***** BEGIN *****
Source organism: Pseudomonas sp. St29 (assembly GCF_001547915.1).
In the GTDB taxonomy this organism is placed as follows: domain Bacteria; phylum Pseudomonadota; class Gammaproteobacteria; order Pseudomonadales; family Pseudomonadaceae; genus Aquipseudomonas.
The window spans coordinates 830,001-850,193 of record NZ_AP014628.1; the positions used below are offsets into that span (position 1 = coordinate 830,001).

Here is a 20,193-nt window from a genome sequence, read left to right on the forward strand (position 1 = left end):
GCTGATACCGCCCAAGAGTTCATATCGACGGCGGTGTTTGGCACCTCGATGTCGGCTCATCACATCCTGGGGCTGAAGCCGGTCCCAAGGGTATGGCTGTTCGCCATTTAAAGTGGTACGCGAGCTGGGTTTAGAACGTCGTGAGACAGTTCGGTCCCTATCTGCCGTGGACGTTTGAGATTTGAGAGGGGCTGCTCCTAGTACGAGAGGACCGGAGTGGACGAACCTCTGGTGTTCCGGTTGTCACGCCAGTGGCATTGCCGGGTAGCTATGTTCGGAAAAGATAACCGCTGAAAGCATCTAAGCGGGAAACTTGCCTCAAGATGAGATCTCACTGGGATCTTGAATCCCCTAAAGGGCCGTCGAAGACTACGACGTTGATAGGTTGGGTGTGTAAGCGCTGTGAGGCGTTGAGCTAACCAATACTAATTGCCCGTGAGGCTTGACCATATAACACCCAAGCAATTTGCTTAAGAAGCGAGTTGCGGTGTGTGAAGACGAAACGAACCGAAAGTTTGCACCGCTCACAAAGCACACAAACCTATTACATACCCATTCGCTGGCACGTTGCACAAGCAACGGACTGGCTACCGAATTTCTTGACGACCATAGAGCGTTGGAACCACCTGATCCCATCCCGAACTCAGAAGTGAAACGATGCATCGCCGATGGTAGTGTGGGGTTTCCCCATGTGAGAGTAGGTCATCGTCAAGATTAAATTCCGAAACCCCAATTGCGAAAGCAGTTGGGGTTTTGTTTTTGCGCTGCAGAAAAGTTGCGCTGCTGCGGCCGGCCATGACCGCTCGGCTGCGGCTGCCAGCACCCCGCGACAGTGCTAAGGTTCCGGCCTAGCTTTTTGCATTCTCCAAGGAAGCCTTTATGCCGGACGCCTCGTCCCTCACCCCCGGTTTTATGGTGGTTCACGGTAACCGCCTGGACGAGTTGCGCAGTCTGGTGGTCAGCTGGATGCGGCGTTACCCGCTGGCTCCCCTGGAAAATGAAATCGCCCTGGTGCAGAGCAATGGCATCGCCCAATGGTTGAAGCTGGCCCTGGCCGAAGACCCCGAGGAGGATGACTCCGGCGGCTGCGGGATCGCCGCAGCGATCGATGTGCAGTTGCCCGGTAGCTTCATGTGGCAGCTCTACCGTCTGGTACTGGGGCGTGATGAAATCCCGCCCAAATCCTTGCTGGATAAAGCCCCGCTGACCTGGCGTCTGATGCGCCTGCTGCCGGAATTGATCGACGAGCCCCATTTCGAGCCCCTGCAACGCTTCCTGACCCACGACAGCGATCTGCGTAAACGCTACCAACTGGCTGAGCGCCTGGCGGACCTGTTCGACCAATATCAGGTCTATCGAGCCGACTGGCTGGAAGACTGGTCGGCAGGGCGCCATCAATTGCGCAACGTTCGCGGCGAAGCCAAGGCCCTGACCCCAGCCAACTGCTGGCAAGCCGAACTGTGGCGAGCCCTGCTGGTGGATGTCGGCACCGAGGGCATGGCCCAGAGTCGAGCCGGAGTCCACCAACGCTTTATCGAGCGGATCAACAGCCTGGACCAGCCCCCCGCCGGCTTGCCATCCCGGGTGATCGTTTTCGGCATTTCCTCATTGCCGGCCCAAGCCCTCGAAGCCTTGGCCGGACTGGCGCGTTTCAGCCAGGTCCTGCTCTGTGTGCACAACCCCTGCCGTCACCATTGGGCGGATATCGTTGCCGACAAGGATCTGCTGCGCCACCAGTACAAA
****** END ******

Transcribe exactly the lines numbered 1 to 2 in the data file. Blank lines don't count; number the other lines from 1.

Source organism: Pseudomonas sp. St29 (assembly GCF_001547915.1).
In the GTDB taxonomy this organism is placed as follows: domain Bacteria; phylum Pseudomonadota; class Gammaproteobacteria; order Pseudomonadales; family Pseudomonadaceae; genus Aquipseudomonas.